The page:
Wenda Gu is one of the leading contemporary Chinese artists of his generation. Known by some as "the hair artist" and remembered by others as the artist whose monumental installation was violently destroyed by a Russian artist at the infamous "Interpol" exhibition (Stockholm, 1996), he is part of the diaspora that has sent many Chinese artists to the West over the past twenty years. He has built his reputation on reinvigorating ancient Chinese symbols and practices—the seal, calligraphy, ink painting—with contemporary vision and meaning.
Wenda Gu often uses genetic material—hair and blood—as his medium. His most ambitious, ongoing project, the United Nations series, consists of installations at sites around the world in which hair is used to create works of art emblematic of a future not ruled by racial or national boundaries. To mark the British handover of Hong Kong to China, for example, he created "United Nations: Hong Kong Monument: The Historical Clash," which consisted of a Chinese flag made of Chinese hair, a Union Jack made of British hair, and hair cuttings from Hong Kong scattered on the floor. These "united nations" monuments have been installed so far in Australia, Canada, China, France, Great Britain, Holland, Hong Kong, Japan, Italy, Poland, Russia, South Africa, South Korea, Sweden, Taiwan, and the United States.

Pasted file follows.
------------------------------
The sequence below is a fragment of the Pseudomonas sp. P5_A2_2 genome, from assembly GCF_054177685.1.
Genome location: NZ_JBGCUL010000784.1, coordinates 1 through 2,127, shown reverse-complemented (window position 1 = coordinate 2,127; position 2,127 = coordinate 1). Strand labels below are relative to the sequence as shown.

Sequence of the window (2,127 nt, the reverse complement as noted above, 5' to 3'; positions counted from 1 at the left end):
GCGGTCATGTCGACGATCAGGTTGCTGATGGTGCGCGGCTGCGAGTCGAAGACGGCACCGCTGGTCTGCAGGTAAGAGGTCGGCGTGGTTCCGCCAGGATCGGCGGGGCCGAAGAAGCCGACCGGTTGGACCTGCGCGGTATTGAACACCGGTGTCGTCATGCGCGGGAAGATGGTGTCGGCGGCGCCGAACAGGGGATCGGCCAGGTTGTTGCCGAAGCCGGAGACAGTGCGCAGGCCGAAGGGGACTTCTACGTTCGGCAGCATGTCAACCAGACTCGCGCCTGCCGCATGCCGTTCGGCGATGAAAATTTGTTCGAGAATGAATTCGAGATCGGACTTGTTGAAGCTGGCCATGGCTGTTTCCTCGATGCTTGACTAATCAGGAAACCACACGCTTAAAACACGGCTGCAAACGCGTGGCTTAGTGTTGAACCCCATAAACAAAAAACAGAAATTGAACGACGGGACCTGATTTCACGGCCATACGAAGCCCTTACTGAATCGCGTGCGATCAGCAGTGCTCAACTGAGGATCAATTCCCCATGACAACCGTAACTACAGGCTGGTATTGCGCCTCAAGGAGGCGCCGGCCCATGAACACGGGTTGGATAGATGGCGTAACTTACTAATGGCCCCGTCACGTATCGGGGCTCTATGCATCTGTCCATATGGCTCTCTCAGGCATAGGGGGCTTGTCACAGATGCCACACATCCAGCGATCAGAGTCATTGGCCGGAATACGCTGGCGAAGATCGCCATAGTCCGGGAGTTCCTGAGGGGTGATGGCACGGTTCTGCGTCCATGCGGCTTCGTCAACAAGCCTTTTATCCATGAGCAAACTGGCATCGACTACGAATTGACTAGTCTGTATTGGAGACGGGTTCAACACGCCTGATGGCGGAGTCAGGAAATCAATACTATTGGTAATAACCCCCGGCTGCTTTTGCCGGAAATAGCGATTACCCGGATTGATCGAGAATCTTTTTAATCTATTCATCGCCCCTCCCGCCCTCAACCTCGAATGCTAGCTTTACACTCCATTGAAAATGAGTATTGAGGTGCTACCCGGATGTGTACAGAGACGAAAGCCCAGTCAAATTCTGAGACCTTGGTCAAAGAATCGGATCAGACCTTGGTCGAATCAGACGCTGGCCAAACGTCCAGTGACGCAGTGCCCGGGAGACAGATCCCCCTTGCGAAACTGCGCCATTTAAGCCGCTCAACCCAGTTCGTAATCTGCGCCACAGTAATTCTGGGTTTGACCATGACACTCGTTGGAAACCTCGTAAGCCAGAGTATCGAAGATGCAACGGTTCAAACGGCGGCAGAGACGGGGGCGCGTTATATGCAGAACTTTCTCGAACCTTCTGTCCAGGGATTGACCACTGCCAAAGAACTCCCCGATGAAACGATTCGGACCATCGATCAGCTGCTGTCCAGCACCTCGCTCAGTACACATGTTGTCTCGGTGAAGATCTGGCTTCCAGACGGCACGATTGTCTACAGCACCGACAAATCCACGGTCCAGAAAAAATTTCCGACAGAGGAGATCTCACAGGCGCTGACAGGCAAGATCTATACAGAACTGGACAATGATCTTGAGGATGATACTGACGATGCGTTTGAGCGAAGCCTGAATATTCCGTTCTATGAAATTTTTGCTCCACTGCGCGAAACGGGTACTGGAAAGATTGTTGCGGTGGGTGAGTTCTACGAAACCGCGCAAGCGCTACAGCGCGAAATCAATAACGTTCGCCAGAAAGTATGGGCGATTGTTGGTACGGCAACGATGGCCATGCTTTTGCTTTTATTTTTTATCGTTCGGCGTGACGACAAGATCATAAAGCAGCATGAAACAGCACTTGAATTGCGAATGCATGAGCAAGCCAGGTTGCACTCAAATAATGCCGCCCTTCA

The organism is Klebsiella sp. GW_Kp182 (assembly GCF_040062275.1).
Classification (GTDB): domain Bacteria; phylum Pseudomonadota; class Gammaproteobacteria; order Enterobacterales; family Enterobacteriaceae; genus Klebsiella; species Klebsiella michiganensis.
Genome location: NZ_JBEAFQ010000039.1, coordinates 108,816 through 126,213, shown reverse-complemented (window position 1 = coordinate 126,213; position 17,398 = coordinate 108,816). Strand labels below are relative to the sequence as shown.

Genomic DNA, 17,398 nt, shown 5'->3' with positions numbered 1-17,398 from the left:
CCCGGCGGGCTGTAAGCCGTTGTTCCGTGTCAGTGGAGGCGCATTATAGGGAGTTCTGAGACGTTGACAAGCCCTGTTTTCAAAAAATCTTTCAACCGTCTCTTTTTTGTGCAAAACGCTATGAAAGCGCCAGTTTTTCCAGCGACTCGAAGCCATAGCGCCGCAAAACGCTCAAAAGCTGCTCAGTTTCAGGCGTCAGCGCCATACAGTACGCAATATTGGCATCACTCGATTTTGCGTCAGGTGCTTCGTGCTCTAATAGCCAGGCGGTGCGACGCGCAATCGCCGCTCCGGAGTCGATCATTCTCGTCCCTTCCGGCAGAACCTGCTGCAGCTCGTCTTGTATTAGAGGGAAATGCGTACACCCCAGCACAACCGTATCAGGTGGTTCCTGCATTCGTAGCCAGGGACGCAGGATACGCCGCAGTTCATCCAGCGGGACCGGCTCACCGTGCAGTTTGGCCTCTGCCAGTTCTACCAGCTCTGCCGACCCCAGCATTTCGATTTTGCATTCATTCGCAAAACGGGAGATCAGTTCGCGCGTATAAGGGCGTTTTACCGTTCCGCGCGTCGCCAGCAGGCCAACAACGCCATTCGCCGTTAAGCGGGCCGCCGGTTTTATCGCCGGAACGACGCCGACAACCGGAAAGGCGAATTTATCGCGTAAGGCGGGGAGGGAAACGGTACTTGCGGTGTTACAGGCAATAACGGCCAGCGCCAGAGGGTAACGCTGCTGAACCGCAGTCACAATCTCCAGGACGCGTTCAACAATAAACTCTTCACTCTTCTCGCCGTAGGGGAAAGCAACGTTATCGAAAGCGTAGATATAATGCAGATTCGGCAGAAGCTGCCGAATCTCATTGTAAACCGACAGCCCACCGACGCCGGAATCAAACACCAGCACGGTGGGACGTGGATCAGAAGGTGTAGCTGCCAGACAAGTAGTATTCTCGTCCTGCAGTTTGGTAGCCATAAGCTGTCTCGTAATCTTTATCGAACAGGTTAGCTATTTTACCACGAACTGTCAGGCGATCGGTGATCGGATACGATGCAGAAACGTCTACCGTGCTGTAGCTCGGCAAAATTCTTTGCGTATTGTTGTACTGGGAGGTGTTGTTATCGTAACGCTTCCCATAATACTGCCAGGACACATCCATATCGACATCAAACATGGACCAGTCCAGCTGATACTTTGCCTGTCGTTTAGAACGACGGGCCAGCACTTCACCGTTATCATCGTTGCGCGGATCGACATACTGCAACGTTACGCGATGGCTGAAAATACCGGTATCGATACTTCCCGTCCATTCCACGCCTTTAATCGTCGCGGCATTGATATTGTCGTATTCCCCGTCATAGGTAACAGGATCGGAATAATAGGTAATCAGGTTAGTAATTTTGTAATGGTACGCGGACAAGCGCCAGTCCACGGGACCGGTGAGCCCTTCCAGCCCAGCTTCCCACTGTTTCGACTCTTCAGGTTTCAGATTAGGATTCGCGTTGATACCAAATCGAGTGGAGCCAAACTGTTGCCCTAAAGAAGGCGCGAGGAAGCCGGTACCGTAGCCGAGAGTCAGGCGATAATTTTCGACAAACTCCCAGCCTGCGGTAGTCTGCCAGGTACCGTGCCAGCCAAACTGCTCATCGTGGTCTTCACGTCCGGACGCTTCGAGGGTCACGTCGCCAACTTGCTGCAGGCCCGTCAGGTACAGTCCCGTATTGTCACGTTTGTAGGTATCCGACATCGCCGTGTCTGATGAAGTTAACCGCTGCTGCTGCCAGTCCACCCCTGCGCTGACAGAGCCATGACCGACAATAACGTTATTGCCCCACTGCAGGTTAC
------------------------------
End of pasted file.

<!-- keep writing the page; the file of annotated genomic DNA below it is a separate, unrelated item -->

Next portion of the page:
Wenda Gu: Art from Middle Kingdom to Biological Millennium is the most comprehensive presentation of Wenda Gu's work to date. Two generous sections of plates document the United Nations series and other projects, many of which are presented in the exhibition this book accompanies. The book also includes previously unpublished writings by Gu, an interview with the artist by David Cateforis, and essays by Mark Bessire, the co-curator of the exhibit, and Gao Minglu and Gan Xu, both leading authorities on the new Chinese avant-garde.